It was widely reported in the Hungarian press yesterday that Israeli-based NSO Group, the maker of Pegasus spyware, terminated its contract with the Hungarian government. This would mean it could no longer use the technology that was reportedly used against Hungarian domestic actors and blew up into a major scandal over the summer. But Telex now writes that the latest news may actually not be true.
The news of NSO’s breaking its contract with Hungary stemmed from Polish newspaper Wyborcza on Monday, which revealed that the Polish government may have obtained Pegasus itself.
The Wyborcza article touches upon Hungary in two areas. At one point, the authors write that Hungarian Prime Minister Viktor Orbán, Polish Prime Minister Beata Szydło, and then-Israeli Prime Minister Benjamin Netanyahu possibly agreed at a V4 meeting in Budapest that Hungary and Poland would be able to use Pegasus.
The other part in the article that concerned Hungary was derived from a Swiss newspaper, Neue Zürcher Zeitung (NZZ), published in German. The article in Wyborzcz mentions that the NSO had revoked its spyware license from Hungary and Poland in reference to the NZZ article.
But Telex notes that the article in NZZ refers to an article that appeared in CTech last November, which claimed that the Israeli Ministry of Defense had radically limited the number of countries with which Israeli cyber security companies could work with, but said nothing about existing contracts.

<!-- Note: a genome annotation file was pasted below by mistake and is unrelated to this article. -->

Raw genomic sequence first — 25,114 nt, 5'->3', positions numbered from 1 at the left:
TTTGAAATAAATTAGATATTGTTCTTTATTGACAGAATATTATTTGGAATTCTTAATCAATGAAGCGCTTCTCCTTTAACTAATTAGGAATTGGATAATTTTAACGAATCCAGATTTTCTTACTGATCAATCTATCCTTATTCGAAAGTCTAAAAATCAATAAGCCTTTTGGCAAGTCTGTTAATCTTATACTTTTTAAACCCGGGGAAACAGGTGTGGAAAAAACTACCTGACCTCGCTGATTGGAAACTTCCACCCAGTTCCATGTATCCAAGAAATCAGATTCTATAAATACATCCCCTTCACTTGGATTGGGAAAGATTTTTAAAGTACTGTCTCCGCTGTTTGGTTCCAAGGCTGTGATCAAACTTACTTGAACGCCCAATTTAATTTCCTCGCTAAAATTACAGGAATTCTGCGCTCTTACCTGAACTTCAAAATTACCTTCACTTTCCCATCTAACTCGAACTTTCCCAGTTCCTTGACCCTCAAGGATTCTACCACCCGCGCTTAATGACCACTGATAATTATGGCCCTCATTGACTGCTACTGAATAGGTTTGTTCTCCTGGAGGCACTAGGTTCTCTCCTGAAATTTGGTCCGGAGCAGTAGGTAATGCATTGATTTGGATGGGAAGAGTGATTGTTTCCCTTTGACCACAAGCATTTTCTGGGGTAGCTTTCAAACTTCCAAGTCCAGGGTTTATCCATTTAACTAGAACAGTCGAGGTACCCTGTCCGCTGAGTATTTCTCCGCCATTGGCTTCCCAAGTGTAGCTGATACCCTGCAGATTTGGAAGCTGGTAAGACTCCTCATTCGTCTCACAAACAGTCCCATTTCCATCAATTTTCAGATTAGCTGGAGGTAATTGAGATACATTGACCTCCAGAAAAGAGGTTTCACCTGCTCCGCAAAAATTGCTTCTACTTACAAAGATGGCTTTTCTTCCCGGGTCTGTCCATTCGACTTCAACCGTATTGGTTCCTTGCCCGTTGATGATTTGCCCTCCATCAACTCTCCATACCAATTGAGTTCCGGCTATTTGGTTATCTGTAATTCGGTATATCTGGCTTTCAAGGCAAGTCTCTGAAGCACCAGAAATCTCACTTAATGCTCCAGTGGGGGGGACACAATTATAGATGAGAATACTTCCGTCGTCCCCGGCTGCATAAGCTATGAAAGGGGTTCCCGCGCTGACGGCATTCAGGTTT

In other words, NSO did not decide on its own to limit its business activities, and moreover, it is not clear whether the decision also applies to existing contracts. So it is not certain that NSO actually terminated its contract with Hungary, although Telex appears doubtful due to standard penalties that would be applicable in such a case.
The news site points out that Népszava, who first reported the news in Hungary, and 444 both issued corrections yesterday when the news about the Swiss newspaper’s article came to light.
In response to an inquiry from Telex, the Ministry of the Interior did not confirm or deny the news.
Countries that provide the public with information about intelligence, counter-intelligence, and reconnaissance technologies that they may or may not be using reduces those very capabilities. The Ministry of the Interior is ready to answer such questions at a closed session of the National Security Committee in the National Assembly, as it has already done.
-the ministry answered in a written response.
The NSO Group also responded to Telex with a statement reading:
For contractual and national security reasons, the NSO Group does not deal with, confirm, or deny the identity of any of its customers.
Back in July, investigative outlet Direkt36 broke the news that spy software developed by the NSO Group was being used against opposition politicians, businessmen, journalists, and students, although it had been ostensibly developed for use against suspected terrorists, cybercriminals, and criminal organizations. The spyware was found on the devices of several journalists, civil activists, and economic actors critical of the government, but also on the phone of President János Áder’s bodyguard as well as a pilot for the Fidesz elite.
Although the government dodged the issue for months, Fidesz politician Lajos Kósa acknowledged to a journalist in November that the Hungarian government had acquired the spyware. Interior Minister Sándor Pintér, however, told a visiting delegation from the European Parliament to Budapest that the use of Pegasus spyware was completely within the law.